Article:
Wednesday, August 19, 2020

Keep Lake Tahoe Blue

 Researchers Blast Algae, Invasive Plants with UV Rays to Keep Lake Tahoe Blue.

RENO (AP) — Encouraged by three years of experimentation, scientists at Lake Tahoe plan to expand the use of ultraviolet light to kill algae and other invasive plants that eat away at the clarity of the mountain water.

Researchers at the University of Nevada, Reno are monitoring the project and collecting data to study the effects of the ultraviolet-C light treatments. It’s the newest tool in a two-decade effort to restore the once-pristine waters in the lake straddling the California-Nevada line.

 

 The pilot project on the south shore showed that applying the light treatment caused invasive plants to deteriorate or completely collapse within seven to 14 days of treatment.

“This exciting, innovative approach is one of the main methods being considered in combination with other technologies to control weeds in the Tahoe Keys, which comprise the biggest aquatic weed infestation in Lake Tahoe,” said Dennis Zabaglo, manager of the Aquatic Resources Program at the Tahoe Regional Planning Agency.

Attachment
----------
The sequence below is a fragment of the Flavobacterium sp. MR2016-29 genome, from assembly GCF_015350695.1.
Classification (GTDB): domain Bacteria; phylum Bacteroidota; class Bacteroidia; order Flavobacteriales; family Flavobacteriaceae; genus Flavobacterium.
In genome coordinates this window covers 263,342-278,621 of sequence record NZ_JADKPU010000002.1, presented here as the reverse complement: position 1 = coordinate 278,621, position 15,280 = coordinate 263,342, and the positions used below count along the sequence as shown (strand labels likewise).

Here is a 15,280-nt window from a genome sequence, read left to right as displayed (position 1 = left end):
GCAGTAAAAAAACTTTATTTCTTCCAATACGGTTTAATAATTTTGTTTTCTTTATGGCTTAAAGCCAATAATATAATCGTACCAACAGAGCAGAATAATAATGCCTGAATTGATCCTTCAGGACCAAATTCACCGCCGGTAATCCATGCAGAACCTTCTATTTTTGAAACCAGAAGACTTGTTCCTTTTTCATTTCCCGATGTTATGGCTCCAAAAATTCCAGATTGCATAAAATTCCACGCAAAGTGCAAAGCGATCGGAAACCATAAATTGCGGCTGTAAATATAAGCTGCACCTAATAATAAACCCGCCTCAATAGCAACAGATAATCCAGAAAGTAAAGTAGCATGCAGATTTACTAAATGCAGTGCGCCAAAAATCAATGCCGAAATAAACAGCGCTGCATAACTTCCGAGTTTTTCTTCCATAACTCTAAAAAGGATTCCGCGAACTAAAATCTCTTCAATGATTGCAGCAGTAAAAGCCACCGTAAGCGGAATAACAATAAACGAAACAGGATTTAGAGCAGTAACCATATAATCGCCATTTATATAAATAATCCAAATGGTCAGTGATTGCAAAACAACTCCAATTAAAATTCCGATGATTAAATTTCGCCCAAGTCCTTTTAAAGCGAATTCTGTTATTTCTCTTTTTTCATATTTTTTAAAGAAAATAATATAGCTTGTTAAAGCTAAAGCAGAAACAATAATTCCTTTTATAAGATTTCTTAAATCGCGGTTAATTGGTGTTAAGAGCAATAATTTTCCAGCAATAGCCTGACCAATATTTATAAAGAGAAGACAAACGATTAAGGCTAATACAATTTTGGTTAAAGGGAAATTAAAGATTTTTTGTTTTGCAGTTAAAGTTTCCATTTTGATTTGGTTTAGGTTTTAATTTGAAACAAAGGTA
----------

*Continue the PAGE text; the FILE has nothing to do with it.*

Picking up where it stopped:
The new tool is a light fixture called an array mounted under a working barge, which trolls the marina dousing the plants on the bottom with UV-C light, a short-wave electromagnetic radiation light that damages the DNA and cellular structure of aquatic plants.

The technology developed by John J. Paoluccio, president of Inventive Resources Inc., is being used at Tahoe to kill Eurasian watermilfoil and curlyleaf pondweed. In addition to reducing clarity, invasive plants can clog waterways and provide cover for other non-native species, including bass and blue gill.

 

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